For LTE network, slow but steady will win the day, Sprint says

Its Network Vision project sets the carrier up for small cells, LTE-Advanced and better 3G, executives said

Sprint Nextel's methodical rollout of new cell sites with LTE may not win the deployment race, but each market that gets the upgrade will see competitive speeds and more complete coverage than other carriers may offer, executives said Wednesday.

At a breakfast briefing for reporters near the CTIA Wireless conference in New Orleans, Sprint executives voiced confidence about their Network Vision project, set to go live in the first half of this year, despite the already wide reach of Verizon's LTE network and AT&T's ongoing rollout.

"We'll start with incomplete coverage, I'll be upfront about that," said Bob Azzi, Sprint's senior vice president, Network. But in the areas where it carries out Network Vision, Sprint will upgrade every cell site with both LTE and improved 3G infrastructure, he said. Each market that's launched will get 100% LTE coverage within a matter of months.

That's because Network Vision isn't an overlay of LTE on top of an existing 3G network, but a whole new deployment in which Sprint will replace existing cell-site equipment, Azzi said. As a result, the nation's third-largest carrier will be ready to deploy the new LTE-Advanced standard, roll out LTE in the far-reaching 800MHz band pending regulatory approval, and add small cells and Wi-Fi to the mix for more capacity, he said.

Sprint has said it will launch LTE in six major cities in the first half of this year. Though it won't have as much spectrum as Verizon in its initial rollout, Sprint will match the bigger carrier's subscriber experience through its dense deployment and other efforts, such as steps to provide smooth handoffs between 4G and 3G, Azzi said.

"We're very confident that this dog will hunt," Azzi said.

Sprint's LTE deployment will begin with a pair of 5MHz channels in the 1.9GHz band, versus Verizon with a pair of 10MHz channels. But Sprint is looking at two other rich sources of spectrum for LTE. If it gets approval from the U.S. Federal Communications Commission, the carrier will be able to use frequencies in the 800MHz band through a software upgrade. That spectrum is now being used for the iDEN service Sprint inherited from Nextel, which is now being phased out. Later, Sprint will be able to tap into LTE capacity on partner Clearwire's network, which is set to go commercial early next year and will be used to fill in urban areas with high demand.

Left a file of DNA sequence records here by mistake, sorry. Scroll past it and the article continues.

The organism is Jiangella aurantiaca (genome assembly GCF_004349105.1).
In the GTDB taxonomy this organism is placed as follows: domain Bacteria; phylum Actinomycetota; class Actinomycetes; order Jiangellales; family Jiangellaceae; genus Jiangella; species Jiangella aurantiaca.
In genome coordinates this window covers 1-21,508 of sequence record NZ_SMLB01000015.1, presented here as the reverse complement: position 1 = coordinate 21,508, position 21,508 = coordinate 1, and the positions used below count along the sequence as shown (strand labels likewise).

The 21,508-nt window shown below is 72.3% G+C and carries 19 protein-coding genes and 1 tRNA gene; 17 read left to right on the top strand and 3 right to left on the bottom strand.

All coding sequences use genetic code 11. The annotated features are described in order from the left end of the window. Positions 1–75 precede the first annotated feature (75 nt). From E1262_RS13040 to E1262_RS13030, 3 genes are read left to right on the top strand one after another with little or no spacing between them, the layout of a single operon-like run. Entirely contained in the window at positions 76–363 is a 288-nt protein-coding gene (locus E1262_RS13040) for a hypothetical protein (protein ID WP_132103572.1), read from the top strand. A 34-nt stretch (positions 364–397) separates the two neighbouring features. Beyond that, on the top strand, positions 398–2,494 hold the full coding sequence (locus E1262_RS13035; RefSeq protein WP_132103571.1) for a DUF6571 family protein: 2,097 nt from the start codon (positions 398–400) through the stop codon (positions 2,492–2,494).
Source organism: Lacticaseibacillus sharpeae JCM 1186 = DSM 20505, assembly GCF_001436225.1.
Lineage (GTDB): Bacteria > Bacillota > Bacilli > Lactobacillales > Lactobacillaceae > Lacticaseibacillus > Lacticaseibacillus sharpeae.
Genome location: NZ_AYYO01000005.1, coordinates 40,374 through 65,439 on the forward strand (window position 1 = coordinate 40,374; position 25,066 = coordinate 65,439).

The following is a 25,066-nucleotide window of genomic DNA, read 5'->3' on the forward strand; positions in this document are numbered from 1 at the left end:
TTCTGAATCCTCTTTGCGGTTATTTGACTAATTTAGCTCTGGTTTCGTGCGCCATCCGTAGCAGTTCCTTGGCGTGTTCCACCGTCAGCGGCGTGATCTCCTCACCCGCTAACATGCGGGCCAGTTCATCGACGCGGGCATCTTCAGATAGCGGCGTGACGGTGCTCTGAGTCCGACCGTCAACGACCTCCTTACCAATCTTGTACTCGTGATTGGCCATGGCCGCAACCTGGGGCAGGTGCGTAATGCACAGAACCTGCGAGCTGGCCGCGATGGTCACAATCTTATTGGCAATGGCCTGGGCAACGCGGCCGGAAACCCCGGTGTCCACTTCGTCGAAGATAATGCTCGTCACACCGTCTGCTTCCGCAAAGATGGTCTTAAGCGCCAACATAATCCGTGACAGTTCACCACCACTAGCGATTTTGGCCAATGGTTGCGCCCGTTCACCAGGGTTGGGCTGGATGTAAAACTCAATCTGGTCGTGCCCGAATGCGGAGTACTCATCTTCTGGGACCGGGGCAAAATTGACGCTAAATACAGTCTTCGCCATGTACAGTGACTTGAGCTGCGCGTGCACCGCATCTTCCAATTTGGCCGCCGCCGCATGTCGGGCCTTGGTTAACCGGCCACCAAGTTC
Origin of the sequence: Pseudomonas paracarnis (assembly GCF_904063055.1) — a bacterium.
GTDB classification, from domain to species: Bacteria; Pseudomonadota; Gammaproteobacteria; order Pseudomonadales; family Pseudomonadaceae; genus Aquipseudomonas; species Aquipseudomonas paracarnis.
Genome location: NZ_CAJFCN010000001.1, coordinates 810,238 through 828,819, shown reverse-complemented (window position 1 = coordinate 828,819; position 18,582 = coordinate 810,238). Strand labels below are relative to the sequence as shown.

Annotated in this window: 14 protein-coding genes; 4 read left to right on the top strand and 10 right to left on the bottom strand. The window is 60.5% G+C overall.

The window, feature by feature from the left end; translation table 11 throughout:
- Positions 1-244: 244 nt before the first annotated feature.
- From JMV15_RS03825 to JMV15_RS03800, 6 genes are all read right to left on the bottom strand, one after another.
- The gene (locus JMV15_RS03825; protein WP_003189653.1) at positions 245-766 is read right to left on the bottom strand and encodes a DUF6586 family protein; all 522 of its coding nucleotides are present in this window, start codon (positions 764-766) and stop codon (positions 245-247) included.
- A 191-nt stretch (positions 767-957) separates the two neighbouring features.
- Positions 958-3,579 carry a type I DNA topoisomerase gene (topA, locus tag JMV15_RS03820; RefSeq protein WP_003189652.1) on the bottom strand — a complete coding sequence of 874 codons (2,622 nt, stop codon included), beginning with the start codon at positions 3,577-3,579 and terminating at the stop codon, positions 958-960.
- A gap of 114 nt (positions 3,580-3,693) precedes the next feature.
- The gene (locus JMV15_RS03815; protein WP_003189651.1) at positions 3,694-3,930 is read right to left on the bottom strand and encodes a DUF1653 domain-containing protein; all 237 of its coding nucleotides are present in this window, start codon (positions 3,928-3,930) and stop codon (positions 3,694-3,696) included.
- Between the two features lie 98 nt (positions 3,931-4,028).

At each Network Vision site, the existing 2G/3G equipment is being removed and replaced with new gear that will offer significantly faster 3G performance as well as LTE. The project is on track, more than 700 sites on the air, construction in progress on more than 3,000 and zoning completed for about 9,500 sites, according to Sprint.

Starting fresh on the network, which Sprint is building with Ericsson, allowed it to build in support for future technologies, Azzi said. For example, the network architecture is ready to accommodate small cells that can help to make more efficient use of spectrum. Sprint already has more than 600,000 femtocells in use now. It plans to start installing picocells in large indoor venues such as stadiums and airports late this year and in early 2013, with picocells to cover outdoor public areas possible later next year.

The core of the network can also accommodate Wi-Fi, Sprint said. The company has no current plans to deploy Wi-Fi itself, but third-party public hotspots can help give subscribers capacity.

The Network Vision technology is fully tested and ready to go without surprises, said Iyad Tarazi, vice president of network development and engineering. Sprint's thorough development process took effort: Engineers had to do 75 releases of software and 23,000 test cases, Tarazi said.

All of Sprint's radios for its narrowband iDEN service are on track to be shut down before the end of this year. Sprint is working at shifting over iDEN users to its 3G CDMA network and said it is happy with progress on that score. The popular push-to-talk feature of iDEN is being replaced by Direct Connect, which runs on 3G and now matches the original technology in call setup, latency and call success, according to Sprint. The company is also making Direct Connect available as software for integration into third-party applications.

Sprint's other legacy network, the WiMax service it wholesales from Clearwire, can remain part of its offerings through 2015 or later. WiMax became available on Sprint's prepaid Boost and Virgin Mobile services this week.

Stephen Lawson covers mobile, storage and networking technologies for The IDG News Service. Follow Stephen on Twitter at @sdlawsonmedia. Stephen's e-mail address is

Copyright © 2012 IDG Communications, Inc.

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